Or the individuals without the means must be be taxed by being denied the device. Unless you think the corporations must be required EMTALA like to provide the devices for free to those who need the device for free, which is a tax on the device makers.

The tax is small based on some handwaving on the increased number of devices sold as a consequence of expanded customer sales which drives down costs due to economies of scale. You can argue the 2.3% figure is the wrong number, or you can argue for a regulatory price control regime that probes the books to find the correct cost reduction from increased economies of scale and then require all prices be reduced or try to pick the winners who get lower prices or rebates….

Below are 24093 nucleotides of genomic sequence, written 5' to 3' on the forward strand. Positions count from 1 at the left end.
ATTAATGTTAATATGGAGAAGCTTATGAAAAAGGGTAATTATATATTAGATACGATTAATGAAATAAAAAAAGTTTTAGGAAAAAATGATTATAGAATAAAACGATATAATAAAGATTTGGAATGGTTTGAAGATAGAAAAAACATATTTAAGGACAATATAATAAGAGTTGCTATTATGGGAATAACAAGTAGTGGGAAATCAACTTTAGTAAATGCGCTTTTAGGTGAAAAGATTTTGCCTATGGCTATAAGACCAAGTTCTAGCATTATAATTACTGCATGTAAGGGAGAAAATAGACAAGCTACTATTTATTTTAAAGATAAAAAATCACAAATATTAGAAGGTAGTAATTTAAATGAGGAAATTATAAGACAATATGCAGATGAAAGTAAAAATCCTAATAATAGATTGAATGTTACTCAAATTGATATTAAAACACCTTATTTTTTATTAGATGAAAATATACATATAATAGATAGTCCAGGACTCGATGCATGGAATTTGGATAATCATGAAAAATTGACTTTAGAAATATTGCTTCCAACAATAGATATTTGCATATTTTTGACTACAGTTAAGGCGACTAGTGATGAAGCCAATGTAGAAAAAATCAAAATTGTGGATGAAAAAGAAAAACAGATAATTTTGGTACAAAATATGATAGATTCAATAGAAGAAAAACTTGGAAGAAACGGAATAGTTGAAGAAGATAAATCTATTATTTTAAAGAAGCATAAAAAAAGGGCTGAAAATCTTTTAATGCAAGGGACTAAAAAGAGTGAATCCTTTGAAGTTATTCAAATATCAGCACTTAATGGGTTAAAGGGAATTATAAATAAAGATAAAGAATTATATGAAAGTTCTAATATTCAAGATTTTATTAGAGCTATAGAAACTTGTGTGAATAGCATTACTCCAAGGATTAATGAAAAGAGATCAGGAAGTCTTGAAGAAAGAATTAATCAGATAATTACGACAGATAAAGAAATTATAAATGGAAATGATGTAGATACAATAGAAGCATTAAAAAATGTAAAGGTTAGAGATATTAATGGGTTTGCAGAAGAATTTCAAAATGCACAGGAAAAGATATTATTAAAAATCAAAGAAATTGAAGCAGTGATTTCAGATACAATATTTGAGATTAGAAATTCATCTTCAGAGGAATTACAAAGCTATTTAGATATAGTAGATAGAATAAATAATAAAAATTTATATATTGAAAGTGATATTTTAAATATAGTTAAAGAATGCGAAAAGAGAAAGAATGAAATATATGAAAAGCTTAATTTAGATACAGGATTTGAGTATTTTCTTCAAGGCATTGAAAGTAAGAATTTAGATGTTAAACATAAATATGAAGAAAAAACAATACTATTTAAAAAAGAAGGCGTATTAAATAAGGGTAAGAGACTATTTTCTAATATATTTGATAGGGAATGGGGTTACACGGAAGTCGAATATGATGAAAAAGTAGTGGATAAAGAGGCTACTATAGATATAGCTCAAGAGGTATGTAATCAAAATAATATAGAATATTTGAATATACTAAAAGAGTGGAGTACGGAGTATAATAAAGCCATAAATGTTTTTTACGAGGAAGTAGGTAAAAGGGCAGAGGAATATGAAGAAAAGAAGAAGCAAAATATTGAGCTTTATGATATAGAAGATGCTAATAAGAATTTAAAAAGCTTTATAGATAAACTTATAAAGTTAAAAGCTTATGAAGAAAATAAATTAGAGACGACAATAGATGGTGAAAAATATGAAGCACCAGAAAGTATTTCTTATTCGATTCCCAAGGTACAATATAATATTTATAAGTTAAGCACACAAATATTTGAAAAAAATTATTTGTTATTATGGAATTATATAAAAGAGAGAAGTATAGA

One way to think about this is to replace medical device with bomb and health care with war, and now the capitalists are having their property defended by a war that drives up their sales and profits from bombs. Would the argument be that the bomb makers should not be taxed because they will simply pass that onto the taxpayers, or cut back on R&D, or make fewer bombs? Instead of the wealthy getting better health care than the workers making them wealthy, this becomes the wealthy getting paid for bombs by the workers in war paying higher taxes on their wages from going to war to protect the property of the bomb makers.